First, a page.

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  • Predicting Primary Care Physician Burnout From Electronic Health Record Use Measures. Mayo Clinic proceedings Tawfik, D., Bayati, M., Liu, J., Nguyen, L., Sinha, A., Kannampallil, T., Shanafelt, T., Profit, J. 2024


    To evaluate the ability of routinely collected electronic health record (EHR) use measures to predict clinical work units at increased risk of burnout and potentially most in need of targeted interventions.In this observational study of primary care physicians, we compiled clinical workload and EHR efficiency measures, then linked these measures to 2 years of well-being surveys (using the Stanford Professional Fulfillment Index) conducted from April 1, 2019, through October 16, 2020. Physicians were grouped into training and confirmation data sets to develop predictive models for burnout. We used gradient boosting classifier and other prediction modeling algorithms to quantify the predictive performance by the area under the receiver operating characteristics curve (AUC).Of 278 invited physicians from across 60 clinics, 233 (84%) completed 396 surveys. Physicians were 67% women with a median age category of 45 to 49 years. Aggregate burnout score was in the high range (≥3.325/10) on 111 of 396 (28%) surveys. Gradient boosting classifier of EHR use measures to predict burnout achieved an AUC of 0.59 (95% CI, 0.48 to 0.77) and an area under the precision-recall curve of 0.29 (95% CI, 0.20 to 0.66). Other models' confirmation set AUCs ranged from 0.56 (random forest) to 0.66 (penalized linear regression followed by dichotomization). Among the most predictive features were physician age, team member contributions to notes, and orders placed with user-defined preferences. Clinic-level aggregate measures identified the top quartile of clinics with 56% sensitivity and 85% specificity.In a sample of primary care physicians, routinely collected EHR use measures demonstrated limited ability to predict individual burnout and moderate ability to identify high-risk clinics.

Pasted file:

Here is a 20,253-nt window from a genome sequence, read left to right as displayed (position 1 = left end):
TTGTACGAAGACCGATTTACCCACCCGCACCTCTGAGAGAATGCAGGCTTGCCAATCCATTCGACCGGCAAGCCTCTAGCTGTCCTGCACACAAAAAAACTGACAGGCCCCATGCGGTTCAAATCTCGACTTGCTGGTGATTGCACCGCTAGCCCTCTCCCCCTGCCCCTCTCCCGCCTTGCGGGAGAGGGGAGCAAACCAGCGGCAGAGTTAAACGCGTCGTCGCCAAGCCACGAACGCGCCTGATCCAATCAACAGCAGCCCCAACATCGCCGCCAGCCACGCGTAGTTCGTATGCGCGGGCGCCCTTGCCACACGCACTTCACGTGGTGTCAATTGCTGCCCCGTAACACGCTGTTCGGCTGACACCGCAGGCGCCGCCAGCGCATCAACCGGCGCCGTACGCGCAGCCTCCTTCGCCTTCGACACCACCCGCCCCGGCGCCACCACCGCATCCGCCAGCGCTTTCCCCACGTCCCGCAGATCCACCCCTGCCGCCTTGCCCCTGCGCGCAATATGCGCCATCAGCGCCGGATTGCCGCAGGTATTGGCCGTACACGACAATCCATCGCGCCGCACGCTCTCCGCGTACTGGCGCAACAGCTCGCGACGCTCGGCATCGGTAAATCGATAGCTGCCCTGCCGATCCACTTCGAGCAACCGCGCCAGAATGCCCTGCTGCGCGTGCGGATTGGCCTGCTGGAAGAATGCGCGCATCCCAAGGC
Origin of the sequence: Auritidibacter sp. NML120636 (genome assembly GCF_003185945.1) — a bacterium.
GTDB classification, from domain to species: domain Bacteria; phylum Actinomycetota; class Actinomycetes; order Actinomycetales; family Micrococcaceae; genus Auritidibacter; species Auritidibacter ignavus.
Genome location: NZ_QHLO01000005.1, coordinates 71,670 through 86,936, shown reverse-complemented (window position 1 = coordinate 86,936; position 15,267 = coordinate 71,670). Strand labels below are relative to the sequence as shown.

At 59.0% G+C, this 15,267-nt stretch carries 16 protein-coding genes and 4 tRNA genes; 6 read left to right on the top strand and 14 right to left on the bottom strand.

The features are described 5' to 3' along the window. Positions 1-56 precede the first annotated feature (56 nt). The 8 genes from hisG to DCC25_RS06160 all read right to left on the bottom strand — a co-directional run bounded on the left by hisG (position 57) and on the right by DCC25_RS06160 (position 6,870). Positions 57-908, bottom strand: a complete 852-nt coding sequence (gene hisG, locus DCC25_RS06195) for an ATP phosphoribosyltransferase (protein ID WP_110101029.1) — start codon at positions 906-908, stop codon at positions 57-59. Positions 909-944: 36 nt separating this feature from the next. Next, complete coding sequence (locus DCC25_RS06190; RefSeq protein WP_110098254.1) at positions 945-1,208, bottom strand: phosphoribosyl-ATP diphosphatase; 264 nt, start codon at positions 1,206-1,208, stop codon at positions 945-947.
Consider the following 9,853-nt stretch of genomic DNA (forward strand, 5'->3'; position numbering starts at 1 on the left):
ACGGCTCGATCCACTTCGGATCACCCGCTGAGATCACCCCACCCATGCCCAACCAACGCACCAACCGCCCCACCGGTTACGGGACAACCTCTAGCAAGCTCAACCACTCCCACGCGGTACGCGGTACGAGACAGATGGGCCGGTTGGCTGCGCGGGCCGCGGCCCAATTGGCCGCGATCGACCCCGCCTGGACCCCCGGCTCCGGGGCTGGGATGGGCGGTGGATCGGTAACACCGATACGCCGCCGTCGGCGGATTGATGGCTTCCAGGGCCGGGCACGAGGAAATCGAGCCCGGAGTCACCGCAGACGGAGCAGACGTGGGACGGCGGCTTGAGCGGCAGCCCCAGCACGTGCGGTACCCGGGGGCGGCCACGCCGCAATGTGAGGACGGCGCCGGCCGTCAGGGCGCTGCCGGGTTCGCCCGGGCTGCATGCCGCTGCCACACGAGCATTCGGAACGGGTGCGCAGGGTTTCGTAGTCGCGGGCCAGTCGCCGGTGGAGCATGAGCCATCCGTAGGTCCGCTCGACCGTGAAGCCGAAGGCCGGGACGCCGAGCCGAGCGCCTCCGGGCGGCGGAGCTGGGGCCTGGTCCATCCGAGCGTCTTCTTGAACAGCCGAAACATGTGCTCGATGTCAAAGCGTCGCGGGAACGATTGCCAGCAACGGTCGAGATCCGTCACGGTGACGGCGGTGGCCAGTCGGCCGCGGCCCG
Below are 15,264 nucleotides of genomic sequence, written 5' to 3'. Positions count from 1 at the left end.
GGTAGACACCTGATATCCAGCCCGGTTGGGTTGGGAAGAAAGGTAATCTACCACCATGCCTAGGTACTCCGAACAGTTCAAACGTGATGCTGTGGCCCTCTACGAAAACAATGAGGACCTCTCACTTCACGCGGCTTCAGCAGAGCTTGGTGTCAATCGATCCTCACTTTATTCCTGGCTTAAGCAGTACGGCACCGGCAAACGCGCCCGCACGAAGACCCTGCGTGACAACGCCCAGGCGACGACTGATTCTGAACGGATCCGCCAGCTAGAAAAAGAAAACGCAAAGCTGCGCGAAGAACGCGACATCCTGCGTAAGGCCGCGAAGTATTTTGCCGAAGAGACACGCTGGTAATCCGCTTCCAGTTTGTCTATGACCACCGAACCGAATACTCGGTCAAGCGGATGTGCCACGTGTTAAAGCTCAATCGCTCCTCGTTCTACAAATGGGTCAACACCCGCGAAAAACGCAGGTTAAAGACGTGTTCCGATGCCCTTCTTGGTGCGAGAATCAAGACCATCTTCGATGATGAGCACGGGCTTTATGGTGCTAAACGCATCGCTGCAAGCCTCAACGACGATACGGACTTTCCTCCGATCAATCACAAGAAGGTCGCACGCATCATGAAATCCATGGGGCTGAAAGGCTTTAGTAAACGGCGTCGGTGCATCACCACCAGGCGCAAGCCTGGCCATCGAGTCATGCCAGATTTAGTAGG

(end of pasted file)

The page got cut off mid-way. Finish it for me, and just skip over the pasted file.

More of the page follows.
View details for DOI 10.1016/j.mayocp.2024.01.005

    View details for PubMedID 38573301